Ocean Fish Populations Cut In Half Since The 1970s: Report

A disturbing new report published by the World Wildlife Fund found that the world marine vertebrate population declined by 49 percent between 1970 and 2012.

The Living Blue Planet Report — analyzed by the Zoological Society of London and issued as an update on our oceans’ health — also found that local and commercial fish populations have been cut in half, tropical reefs have lost nearly half of their reef-building coral, and there are 250,000 metric tons of plastic in our oceans.

“Global climate is one of the major drivers causing the ocean to change more rapidly than at any other point in millions of years,” the WWF reported in a press release. “These findings coincide with the growing decline of marine habitats, where the deforestation rate of mangroves exceeds even the loss of forests by 3-5 times; coral reefs could be lost [to temperature rises] across the globe by 2050; and almost one-third of all seagrasses have been lost.”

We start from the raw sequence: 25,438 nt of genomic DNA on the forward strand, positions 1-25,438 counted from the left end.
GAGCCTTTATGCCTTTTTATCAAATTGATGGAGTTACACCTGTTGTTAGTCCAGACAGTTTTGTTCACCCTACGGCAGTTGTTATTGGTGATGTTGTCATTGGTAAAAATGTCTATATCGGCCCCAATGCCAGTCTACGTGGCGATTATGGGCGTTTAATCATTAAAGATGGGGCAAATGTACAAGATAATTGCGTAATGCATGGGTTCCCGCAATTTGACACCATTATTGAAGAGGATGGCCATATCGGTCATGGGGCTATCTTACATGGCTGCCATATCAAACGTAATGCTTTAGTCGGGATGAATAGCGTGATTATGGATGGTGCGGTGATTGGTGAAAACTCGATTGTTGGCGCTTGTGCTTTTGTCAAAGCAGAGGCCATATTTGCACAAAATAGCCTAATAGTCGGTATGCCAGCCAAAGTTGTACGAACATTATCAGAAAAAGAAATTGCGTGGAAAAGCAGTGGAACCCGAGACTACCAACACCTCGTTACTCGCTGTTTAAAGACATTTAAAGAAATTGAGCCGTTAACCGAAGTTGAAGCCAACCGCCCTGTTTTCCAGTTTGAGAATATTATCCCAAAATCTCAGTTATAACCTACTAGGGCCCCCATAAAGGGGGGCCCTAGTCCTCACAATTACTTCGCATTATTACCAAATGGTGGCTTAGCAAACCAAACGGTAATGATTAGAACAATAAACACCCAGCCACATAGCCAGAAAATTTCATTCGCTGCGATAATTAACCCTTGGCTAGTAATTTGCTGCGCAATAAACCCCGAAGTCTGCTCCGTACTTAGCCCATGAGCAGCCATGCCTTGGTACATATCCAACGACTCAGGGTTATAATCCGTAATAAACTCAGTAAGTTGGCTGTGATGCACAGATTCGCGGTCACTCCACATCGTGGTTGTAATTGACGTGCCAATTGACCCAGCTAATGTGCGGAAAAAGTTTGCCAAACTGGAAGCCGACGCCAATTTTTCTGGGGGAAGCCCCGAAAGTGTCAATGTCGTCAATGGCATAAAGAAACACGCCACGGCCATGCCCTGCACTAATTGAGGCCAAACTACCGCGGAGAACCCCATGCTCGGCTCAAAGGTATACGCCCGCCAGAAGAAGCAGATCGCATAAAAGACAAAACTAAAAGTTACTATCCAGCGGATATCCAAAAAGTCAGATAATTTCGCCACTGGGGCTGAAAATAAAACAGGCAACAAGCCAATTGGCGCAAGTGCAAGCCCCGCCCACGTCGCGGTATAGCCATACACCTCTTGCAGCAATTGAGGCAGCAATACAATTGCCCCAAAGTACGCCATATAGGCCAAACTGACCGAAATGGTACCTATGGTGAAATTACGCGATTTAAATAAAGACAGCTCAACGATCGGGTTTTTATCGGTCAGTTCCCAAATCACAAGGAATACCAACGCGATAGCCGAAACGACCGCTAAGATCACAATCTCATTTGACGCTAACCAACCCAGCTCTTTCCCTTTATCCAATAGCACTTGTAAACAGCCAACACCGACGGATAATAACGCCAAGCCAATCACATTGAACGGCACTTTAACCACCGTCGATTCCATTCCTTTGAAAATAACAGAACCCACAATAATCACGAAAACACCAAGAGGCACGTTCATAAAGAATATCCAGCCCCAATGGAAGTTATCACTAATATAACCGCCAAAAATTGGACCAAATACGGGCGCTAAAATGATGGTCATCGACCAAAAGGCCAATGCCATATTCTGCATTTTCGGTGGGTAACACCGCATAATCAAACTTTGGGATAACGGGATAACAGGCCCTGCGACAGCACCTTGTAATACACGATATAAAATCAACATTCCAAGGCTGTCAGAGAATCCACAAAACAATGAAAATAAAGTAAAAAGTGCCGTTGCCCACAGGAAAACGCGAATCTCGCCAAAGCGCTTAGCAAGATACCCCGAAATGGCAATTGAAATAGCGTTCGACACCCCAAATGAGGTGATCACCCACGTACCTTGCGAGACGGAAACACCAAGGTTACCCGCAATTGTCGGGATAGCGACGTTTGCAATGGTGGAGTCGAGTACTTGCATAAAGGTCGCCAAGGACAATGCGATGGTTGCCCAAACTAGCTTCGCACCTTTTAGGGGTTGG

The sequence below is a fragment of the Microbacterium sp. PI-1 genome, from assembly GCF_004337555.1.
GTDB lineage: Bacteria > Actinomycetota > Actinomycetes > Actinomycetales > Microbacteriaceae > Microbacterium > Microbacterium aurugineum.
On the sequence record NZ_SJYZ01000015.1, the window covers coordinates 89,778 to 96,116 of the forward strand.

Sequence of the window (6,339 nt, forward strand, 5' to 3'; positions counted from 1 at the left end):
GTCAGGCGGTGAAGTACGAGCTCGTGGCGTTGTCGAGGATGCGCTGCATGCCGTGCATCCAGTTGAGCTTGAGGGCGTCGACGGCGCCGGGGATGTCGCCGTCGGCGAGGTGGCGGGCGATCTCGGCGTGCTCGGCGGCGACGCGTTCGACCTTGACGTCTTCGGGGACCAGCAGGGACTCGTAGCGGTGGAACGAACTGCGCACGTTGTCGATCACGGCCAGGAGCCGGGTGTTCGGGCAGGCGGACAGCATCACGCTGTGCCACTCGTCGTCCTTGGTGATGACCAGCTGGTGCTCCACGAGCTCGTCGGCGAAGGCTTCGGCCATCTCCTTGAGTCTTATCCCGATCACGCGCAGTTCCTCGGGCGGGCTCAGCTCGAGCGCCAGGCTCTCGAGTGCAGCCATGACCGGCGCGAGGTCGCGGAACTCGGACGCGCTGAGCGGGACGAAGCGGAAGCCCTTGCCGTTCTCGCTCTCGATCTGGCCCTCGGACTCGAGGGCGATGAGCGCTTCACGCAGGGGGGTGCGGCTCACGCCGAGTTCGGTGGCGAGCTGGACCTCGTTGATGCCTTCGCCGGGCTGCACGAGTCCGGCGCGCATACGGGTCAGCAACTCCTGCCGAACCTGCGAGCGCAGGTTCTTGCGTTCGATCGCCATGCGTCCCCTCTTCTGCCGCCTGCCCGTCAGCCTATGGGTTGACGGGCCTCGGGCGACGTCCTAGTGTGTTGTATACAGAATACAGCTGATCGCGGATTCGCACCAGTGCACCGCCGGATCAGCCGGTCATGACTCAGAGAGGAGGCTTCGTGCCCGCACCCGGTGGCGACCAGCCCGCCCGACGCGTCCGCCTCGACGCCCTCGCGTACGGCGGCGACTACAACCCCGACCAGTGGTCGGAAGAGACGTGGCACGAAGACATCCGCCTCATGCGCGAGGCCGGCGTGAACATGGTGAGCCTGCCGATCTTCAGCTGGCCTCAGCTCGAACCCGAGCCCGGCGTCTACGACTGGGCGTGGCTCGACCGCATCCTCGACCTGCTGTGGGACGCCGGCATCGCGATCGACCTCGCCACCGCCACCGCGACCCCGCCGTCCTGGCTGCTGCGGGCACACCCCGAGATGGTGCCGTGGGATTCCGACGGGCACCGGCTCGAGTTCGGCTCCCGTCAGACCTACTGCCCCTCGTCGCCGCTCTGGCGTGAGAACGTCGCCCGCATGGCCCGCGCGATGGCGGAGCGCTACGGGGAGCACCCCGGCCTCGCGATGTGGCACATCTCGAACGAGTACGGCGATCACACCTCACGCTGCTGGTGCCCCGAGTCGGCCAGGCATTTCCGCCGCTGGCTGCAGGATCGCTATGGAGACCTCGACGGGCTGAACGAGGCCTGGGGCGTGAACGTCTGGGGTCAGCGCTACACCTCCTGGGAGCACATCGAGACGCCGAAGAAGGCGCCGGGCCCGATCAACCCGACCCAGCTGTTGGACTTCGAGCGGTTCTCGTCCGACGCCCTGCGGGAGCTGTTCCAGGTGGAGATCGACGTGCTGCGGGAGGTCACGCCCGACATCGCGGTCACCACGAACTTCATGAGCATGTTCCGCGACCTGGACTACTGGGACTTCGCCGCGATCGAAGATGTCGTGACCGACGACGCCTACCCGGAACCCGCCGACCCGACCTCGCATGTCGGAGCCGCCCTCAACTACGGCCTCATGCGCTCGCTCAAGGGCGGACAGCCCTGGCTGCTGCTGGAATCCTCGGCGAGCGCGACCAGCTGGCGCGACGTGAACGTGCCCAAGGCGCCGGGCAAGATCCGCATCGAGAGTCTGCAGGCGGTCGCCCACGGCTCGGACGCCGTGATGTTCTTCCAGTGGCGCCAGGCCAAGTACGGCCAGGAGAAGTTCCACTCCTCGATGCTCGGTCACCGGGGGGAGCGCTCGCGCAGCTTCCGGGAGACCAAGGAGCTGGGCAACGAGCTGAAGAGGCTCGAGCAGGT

Populations of some commercial fish stocks, such as a group including tuna, mackerel and bonito, had fallen by almost 75 percent, according to the study.

Marco Lambertini, director general of WWF International, told Reuters mismanagement was pushing “the ocean to the brink of collapse.”.

“There is a massive, massive decrease in species which are critical,” both for the ocean ecosystem and food security for billions of people, he said. “The ocean is resilient but there is a limit.”

The analysis said it tracked 5,829 populations of 1,234 species, such as seals, turtles and dolphins and sharks. It said the ZSL data sets were almost —> Read More